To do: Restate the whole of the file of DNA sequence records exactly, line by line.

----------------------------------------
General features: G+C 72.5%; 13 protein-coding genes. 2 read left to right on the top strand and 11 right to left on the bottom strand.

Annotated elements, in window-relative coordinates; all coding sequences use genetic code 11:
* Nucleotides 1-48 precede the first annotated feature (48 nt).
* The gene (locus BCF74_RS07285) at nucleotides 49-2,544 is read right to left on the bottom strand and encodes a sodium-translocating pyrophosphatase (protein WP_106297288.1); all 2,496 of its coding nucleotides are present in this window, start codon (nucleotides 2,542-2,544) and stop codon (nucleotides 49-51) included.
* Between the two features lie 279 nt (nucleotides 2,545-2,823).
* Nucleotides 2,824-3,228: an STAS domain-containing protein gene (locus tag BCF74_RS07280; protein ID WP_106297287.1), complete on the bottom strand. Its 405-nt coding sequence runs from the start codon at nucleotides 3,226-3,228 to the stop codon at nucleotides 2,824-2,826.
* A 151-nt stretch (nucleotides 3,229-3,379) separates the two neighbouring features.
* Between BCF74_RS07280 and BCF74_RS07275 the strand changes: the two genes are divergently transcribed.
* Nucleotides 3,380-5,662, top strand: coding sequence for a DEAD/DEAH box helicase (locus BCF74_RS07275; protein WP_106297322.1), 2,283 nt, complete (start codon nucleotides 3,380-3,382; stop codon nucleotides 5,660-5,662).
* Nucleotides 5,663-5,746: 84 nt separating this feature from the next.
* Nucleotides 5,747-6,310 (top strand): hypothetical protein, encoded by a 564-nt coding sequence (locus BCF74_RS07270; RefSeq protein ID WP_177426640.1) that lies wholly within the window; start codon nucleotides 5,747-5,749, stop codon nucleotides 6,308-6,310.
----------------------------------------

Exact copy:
General features: G+C 72.5%; 13 protein-coding genes. 2 read left to right on the top strand and 11 right to left on the bottom strand.

Annotated elements, in window-relative coordinates; all coding sequences use genetic code 11:
* Nucleotides 1-48 precede the first annotated feature (48 nt).
* The gene (locus BCF74_RS07285) at nucleotides 49-2,544 is read right to left on the bottom strand and encodes a sodium-translocating pyrophosphatase (protein WP_106297288.1); all 2,496 of its coding nucleotides are present in this window, start codon (nucleotides 2,542-2,544) and stop codon (nucleotides 49-51) included.
* Between the two features lie 279 nt (nucleotides 2,545-2,823).
* Nucleotides 2,824-3,228: an STAS domain-containing protein gene (locus tag BCF74_RS07280; protein ID WP_106297287.1), complete on the bottom strand. Its 405-nt coding sequence runs from the start codon at nucleotides 3,226-3,228 to the stop codon at nucleotides 2,824-2,826.
* A 151-nt stretch (nucleotides 3,229-3,379) separates the two neighbouring features.
* Between BCF74_RS07280 and BCF74_RS07275 the strand changes: the two genes are divergently transcribed.
* Nucleotides 3,380-5,662, top strand: coding sequence for a DEAD/DEAH box helicase (locus BCF74_RS07275; protein WP_106297322.1), 2,283 nt, complete (start codon nucleotides 3,380-3,382; stop codon nucleotides 5,660-5,662).
* Nucleotides 5,663-5,746: 84 nt separating this feature from the next.
* Nucleotides 5,747-6,310 (top strand): hypothetical protein, encoded by a 564-nt coding sequence (locus BCF74_RS07270; RefSeq protein ID WP_177426640.1) that lies wholly within the window; start codon nucleotides 5,747-5,749, stop codon nucleotides 6,308-6,310.